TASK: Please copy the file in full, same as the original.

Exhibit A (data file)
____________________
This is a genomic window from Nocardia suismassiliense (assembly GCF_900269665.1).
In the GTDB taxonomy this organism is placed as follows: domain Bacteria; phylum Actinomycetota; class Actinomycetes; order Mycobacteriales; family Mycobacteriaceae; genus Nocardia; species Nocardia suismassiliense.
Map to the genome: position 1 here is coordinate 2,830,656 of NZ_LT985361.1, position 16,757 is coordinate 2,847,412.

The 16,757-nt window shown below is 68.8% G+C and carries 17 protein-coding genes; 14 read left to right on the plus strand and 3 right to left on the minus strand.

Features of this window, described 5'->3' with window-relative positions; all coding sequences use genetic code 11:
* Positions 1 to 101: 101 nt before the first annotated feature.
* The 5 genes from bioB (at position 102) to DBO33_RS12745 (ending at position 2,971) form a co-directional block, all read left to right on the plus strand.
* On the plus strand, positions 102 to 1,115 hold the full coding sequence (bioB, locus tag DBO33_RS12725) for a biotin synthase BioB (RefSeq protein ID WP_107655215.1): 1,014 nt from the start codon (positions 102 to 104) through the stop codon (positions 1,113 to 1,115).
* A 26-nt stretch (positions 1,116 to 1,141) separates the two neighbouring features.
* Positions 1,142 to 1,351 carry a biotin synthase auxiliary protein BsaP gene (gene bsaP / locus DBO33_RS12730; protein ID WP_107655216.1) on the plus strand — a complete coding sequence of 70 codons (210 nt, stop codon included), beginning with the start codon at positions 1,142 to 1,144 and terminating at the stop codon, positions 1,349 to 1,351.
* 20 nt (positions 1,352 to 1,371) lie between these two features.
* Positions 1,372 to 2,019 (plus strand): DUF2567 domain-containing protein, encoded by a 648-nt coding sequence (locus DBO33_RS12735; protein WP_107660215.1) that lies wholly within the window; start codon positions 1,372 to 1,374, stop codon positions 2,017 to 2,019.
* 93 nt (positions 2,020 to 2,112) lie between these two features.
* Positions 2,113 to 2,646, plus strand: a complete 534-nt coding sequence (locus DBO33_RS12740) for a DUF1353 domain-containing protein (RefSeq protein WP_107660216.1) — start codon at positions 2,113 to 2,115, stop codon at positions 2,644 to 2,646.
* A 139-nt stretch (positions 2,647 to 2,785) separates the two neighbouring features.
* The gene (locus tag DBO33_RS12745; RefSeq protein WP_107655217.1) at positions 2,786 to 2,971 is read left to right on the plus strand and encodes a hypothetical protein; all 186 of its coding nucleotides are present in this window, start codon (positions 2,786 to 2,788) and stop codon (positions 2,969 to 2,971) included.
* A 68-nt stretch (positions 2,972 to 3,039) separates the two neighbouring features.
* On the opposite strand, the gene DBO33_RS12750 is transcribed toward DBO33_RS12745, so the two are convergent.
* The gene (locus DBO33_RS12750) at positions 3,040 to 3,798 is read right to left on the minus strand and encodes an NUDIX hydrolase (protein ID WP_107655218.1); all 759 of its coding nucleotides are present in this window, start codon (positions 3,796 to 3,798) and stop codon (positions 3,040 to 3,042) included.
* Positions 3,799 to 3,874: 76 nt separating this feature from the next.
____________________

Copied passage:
This is a genomic window from Nocardia suismassiliense (assembly GCF_900269665.1).
In the GTDB taxonomy this organism is placed as follows: domain Bacteria; phylum Actinomycetota; class Actinomycetes; order Mycobacteriales; family Mycobacteriaceae; genus Nocardia; species Nocardia suismassiliense.
Map to the genome: position 1 here is coordinate 2,830,656 of NZ_LT985361.1, position 16,757 is coordinate 2,847,412.

The 16,757-nt window shown below is 68.8% G+C and carries 17 protein-coding genes; 14 read left to right on the plus strand and 3 right to left on the minus strand.

Features of this window, described 5'->3' with window-relative positions; all coding sequences use genetic code 11:
* Positions 1 to 101: 101 nt before the first annotated feature.
* The 5 genes from bioB (at position 102) to DBO33_RS12745 (ending at position 2,971) form a co-directional block, all read left to right on the plus strand.
* On the plus strand, positions 102 to 1,115 hold the full coding sequence (bioB, locus tag DBO33_RS12725) for a biotin synthase BioB (RefSeq protein ID WP_107655215.1): 1,014 nt from the start codon (positions 102 to 104) through the stop codon (positions 1,113 to 1,115).
* A 26-nt stretch (positions 1,116 to 1,141) separates the two neighbouring features.
* Positions 1,142 to 1,351 carry a biotin synthase auxiliary protein BsaP gene (gene bsaP / locus DBO33_RS12730; protein ID WP_107655216.1) on the plus strand — a complete coding sequence of 70 codons (210 nt, stop codon included), beginning with the start codon at positions 1,142 to 1,144 and terminating at the stop codon, positions 1,349 to 1,351.
* 20 nt (positions 1,352 to 1,371) lie between these two features.
* Positions 1,372 to 2,019 (plus strand): DUF2567 domain-containing protein, encoded by a 648-nt coding sequence (locus DBO33_RS12735; protein WP_107660215.1) that lies wholly within the window; start codon positions 1,372 to 1,374, stop codon positions 2,017 to 2,019.
* 93 nt (positions 2,020 to 2,112) lie between these two features.
* Positions 2,113 to 2,646, plus strand: a complete 534-nt coding sequence (locus DBO33_RS12740) for a DUF1353 domain-containing protein (RefSeq protein WP_107660216.1) — start codon at positions 2,113 to 2,115, stop codon at positions 2,644 to 2,646.
* A 139-nt stretch (positions 2,647 to 2,785) separates the two neighbouring features.
* The gene (locus tag DBO33_RS12745; RefSeq protein WP_107655217.1) at positions 2,786 to 2,971 is read left to right on the plus strand and encodes a hypothetical protein; all 186 of its coding nucleotides are present in this window, start codon (positions 2,786 to 2,788) and stop codon (positions 2,969 to 2,971) included.
* A 68-nt stretch (positions 2,972 to 3,039) separates the two neighbouring features.
* On the opposite strand, the gene DBO33_RS12750 is transcribed toward DBO33_RS12745, so the two are convergent.
* The gene (locus DBO33_RS12750) at positions 3,040 to 3,798 is read right to left on the minus strand and encodes an NUDIX hydrolase (protein ID WP_107655218.1); all 759 of its coding nucleotides are present in this window, start codon (positions 3,796 to 3,798) and stop codon (positions 3,040 to 3,042) included.
* Positions 3,799 to 3,874: 76 nt separating this feature from the next.